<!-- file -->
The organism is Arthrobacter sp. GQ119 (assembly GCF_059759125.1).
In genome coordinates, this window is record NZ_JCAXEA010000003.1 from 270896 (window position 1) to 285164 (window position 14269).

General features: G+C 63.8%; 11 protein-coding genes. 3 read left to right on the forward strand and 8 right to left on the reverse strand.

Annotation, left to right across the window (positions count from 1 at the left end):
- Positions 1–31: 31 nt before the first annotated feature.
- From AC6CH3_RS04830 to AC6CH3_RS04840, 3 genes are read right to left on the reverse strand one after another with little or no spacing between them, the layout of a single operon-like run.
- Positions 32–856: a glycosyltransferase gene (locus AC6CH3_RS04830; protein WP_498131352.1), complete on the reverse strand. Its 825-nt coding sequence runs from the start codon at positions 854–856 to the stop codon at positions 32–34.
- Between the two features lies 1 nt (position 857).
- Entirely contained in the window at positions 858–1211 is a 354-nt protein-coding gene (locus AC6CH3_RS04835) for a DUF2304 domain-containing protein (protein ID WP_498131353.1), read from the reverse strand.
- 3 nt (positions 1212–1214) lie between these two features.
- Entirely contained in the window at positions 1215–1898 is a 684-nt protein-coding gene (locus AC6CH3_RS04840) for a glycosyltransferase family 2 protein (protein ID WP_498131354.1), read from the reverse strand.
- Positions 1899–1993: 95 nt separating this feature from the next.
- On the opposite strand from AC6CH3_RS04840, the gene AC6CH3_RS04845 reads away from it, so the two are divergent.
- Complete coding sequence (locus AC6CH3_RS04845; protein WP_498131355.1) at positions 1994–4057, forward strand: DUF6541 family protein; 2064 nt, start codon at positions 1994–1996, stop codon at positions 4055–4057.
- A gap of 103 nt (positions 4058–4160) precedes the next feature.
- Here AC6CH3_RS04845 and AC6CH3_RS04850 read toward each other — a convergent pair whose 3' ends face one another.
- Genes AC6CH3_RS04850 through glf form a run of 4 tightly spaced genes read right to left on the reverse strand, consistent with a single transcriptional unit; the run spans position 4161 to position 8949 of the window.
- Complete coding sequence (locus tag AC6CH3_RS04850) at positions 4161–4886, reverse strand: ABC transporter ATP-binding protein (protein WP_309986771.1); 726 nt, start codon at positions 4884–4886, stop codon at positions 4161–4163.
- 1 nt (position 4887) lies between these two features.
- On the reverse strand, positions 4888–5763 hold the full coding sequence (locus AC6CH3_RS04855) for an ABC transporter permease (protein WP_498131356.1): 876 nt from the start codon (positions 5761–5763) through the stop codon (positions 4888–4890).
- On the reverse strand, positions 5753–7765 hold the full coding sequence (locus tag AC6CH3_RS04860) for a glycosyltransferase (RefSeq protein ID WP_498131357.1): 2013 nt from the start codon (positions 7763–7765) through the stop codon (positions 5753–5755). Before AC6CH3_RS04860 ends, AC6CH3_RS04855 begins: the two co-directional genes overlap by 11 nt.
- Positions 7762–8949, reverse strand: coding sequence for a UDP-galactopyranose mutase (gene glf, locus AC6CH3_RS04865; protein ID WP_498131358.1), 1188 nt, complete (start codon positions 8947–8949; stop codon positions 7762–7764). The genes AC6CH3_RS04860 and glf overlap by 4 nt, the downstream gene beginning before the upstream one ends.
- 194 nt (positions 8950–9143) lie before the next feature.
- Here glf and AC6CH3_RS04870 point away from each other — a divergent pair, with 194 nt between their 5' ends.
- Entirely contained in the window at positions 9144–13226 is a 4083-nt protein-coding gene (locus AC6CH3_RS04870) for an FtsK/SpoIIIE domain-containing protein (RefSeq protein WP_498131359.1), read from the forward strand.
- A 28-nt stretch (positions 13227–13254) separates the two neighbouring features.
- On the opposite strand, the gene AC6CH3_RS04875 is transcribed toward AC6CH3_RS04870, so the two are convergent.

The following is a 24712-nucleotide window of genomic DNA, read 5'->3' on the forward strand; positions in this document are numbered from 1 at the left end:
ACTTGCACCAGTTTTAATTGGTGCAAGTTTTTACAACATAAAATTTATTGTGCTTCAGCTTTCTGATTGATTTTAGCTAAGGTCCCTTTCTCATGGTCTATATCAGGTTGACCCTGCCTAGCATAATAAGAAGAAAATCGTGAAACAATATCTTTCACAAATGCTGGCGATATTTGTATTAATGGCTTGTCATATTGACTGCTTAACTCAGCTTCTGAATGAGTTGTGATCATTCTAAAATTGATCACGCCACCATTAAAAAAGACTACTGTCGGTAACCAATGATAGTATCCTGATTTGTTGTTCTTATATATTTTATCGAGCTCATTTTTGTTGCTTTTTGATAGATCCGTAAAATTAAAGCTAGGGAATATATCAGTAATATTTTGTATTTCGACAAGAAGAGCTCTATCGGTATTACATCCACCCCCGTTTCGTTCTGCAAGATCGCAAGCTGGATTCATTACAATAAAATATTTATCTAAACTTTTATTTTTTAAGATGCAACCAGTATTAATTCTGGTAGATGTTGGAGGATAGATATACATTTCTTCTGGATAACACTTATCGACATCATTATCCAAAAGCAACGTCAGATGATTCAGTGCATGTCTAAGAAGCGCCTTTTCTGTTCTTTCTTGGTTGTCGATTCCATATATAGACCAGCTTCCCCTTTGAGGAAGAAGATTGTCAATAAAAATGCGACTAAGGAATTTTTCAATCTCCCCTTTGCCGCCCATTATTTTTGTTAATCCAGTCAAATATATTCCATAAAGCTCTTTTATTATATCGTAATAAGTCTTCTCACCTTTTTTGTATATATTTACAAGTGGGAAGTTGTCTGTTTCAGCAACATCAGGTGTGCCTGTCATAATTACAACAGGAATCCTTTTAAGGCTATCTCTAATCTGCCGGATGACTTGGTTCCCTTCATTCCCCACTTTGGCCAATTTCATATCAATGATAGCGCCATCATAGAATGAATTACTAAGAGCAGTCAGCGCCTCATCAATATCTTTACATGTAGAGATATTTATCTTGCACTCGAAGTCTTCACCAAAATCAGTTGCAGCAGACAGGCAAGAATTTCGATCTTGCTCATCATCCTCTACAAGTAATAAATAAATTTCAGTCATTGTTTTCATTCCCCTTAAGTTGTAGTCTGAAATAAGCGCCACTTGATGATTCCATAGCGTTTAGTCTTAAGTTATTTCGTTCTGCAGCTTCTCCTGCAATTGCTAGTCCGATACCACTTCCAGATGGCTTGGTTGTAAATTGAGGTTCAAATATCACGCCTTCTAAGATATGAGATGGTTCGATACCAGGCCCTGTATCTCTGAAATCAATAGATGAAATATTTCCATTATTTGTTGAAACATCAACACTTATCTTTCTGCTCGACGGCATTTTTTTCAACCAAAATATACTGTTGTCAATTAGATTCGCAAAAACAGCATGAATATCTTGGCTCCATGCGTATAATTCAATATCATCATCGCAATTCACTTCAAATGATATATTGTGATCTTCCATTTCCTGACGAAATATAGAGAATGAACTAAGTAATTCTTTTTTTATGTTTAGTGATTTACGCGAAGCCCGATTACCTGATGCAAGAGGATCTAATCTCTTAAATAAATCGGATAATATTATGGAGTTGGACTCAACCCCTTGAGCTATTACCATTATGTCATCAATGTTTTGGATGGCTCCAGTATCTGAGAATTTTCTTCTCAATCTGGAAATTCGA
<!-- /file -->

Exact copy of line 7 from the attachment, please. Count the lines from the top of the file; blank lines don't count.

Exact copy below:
- Positions 32–856: a glycosyltransferase gene (locus AC6CH3_RS04830; protein WP_498131352.1), complete on the reverse strand. Its 825-nt coding sequence runs from the start codon at positions 854–856 to the stop codon at positions 32–34.